Odonnell tyler
Associate Extension Educator / University of Idaho Extension

With the new year upon us, many producers across the country are looking toward calving season to bring in the new crop of calves. With the country rebuilding from drought, cattle prices are high, therefore raising the stakes on weaning a healthy calf. This starts prior to calving, ensuring that you have a plan in place before the season starts. All your tools need to be organized and ready with everyone responsible for assisting trained on how to use them.

Once a calf is on the ground, the priority is to assess its health status to determine if intervention is needed or warranted. Should the calf show signs of struggling to breathe, clean mucus from the nose and mouth using a cloth or clean rag, which aids in reducing the occurrence of infection. If the calf continues to struggle to breathe, quick action will need to be taken. Arrange the calf with its back legs toward its head, while laying it on its chest. Stimulate the gasping reflex by sticking a piece of straw up its nose or by pinching the nose.

Once the calf is breathing, we need to ensure that they nurse. Ideally, the calf should be nursing within two hours of birth to receive the much-needed antibodies from colostrum. Calves are born without a functioning immune system and rely on the immunoglobulins that colostrum contains. If something happens to the dam or she is not producing adequate colostrum, then supplementation or replacement is warranted. Pay attention to the label and ensure that you are purchasing colostrum for cattle, and that you are using the correct type. Colostrum replacer must have a minimum of 10 milligrams per milliliter of immunoglobulin (IgG), designed to raise the IgG content above the species minimum for cattle.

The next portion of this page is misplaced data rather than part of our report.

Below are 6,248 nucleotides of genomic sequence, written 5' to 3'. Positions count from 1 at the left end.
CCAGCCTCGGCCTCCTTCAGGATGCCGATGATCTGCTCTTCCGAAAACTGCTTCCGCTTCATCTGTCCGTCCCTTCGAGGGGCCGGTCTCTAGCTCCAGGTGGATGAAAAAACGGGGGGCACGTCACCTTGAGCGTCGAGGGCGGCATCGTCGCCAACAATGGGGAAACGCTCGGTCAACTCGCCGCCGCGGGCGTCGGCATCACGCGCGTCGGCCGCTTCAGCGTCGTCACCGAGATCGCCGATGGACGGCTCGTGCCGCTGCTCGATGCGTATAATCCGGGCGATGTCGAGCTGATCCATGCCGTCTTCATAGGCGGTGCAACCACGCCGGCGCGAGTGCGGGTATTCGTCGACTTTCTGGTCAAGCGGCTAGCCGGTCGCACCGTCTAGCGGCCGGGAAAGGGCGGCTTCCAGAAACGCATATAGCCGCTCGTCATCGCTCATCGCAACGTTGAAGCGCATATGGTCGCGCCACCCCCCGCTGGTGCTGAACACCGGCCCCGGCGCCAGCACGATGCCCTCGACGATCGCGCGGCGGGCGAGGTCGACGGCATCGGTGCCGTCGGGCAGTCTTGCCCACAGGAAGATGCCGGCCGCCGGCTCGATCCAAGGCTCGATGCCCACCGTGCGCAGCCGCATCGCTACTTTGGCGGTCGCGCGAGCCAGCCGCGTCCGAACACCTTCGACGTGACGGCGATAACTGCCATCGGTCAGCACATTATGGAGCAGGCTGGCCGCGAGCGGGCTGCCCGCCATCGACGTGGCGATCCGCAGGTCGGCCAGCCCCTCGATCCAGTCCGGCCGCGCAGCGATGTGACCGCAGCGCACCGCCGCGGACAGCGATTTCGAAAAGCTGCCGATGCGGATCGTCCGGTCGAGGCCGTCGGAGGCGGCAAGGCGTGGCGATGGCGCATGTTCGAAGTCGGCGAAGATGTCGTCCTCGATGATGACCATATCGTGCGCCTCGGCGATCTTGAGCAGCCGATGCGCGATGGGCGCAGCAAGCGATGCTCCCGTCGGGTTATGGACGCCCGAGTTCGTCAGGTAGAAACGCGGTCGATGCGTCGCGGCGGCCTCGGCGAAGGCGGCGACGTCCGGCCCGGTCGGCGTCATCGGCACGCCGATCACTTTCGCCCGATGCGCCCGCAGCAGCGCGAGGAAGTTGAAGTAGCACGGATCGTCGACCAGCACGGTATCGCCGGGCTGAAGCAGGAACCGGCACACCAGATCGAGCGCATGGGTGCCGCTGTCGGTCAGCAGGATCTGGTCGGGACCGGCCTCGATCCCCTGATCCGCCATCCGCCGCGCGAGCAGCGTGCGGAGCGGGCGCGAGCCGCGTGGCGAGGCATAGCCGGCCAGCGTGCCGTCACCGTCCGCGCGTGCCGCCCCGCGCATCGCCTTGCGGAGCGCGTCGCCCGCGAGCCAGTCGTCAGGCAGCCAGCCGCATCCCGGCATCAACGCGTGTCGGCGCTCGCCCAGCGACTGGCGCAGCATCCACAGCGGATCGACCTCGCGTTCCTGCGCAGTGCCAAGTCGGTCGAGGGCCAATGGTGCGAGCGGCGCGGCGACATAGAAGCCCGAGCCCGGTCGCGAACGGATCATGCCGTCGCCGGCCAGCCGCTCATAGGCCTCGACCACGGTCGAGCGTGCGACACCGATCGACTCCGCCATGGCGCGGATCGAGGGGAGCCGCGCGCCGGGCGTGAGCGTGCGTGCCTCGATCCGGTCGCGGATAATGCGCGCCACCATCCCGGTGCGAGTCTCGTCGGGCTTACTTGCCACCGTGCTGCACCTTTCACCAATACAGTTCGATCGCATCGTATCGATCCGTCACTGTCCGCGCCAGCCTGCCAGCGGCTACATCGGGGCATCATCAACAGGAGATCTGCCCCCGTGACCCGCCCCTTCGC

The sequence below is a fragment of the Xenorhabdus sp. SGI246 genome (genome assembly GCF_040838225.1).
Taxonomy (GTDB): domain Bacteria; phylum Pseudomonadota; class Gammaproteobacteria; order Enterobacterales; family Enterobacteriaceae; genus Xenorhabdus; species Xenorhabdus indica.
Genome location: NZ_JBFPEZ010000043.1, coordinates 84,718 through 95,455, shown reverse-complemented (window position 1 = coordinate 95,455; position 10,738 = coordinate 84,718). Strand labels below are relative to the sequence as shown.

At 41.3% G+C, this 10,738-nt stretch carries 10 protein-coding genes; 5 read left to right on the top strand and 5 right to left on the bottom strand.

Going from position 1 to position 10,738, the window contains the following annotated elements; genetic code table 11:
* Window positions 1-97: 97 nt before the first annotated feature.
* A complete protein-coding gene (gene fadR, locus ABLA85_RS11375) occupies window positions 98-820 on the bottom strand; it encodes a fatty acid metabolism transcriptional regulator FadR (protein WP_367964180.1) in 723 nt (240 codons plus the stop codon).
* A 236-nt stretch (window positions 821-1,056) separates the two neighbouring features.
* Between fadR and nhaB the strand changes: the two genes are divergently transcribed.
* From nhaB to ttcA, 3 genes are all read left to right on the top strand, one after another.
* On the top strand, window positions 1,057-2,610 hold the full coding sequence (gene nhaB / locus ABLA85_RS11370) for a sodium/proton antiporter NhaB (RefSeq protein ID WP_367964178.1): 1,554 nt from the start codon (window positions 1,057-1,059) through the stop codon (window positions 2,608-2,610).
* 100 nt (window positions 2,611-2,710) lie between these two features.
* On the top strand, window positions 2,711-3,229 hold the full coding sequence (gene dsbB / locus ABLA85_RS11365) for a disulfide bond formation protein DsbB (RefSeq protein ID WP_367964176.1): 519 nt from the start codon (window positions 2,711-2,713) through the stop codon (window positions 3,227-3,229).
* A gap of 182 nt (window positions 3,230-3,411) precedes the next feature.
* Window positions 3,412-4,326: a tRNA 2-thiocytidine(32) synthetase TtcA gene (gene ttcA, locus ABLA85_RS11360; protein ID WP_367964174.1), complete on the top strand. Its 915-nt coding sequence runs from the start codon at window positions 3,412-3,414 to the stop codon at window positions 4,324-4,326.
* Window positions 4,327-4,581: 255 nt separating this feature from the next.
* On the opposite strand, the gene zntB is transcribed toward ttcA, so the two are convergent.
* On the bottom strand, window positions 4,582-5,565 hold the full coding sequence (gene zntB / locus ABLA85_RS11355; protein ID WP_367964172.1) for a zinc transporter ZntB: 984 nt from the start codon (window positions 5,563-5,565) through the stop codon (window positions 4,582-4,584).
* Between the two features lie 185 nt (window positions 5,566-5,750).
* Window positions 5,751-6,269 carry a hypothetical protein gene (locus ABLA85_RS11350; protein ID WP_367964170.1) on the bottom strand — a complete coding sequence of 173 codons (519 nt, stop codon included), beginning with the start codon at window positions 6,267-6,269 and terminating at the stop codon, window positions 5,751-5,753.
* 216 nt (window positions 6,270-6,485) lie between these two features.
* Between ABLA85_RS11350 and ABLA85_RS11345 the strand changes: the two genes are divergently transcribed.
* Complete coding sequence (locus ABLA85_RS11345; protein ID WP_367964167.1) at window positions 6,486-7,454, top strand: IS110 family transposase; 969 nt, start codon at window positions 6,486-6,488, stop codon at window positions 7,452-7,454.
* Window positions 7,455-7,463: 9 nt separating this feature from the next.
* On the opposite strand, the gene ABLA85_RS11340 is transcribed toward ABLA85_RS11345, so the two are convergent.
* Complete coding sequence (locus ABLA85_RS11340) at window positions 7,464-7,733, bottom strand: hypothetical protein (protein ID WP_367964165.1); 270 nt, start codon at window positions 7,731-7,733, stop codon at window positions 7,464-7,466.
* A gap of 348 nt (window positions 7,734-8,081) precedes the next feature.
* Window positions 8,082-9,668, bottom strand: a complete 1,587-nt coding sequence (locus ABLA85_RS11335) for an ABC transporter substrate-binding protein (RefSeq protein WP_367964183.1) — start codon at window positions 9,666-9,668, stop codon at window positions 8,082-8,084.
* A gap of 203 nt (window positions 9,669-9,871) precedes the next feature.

In addition to providing immune support to young calves, colostrum also provides a warming effect, which is necessary for survival in young calves when temperatures are low. If you recognize a calf as being “slow to start,” they may need to warm up. Calf warmers are ideal for these situations and can be constructed simply with plywood and a heater. When building your own warming box, ensure that there is adequate ventilation and that the heat source is not a fire hazard. Calves should go into a warming box if their temperature is below 101ºF. When putting a calf into a warming box, be sure to periodically check on them, as they can regain vigor quickly in some instances.


Calving can be a stressful season for many producers. Hopefully these tips and tricks are not needed; however, being prepared for the situation when it inevitably comes is vitally important.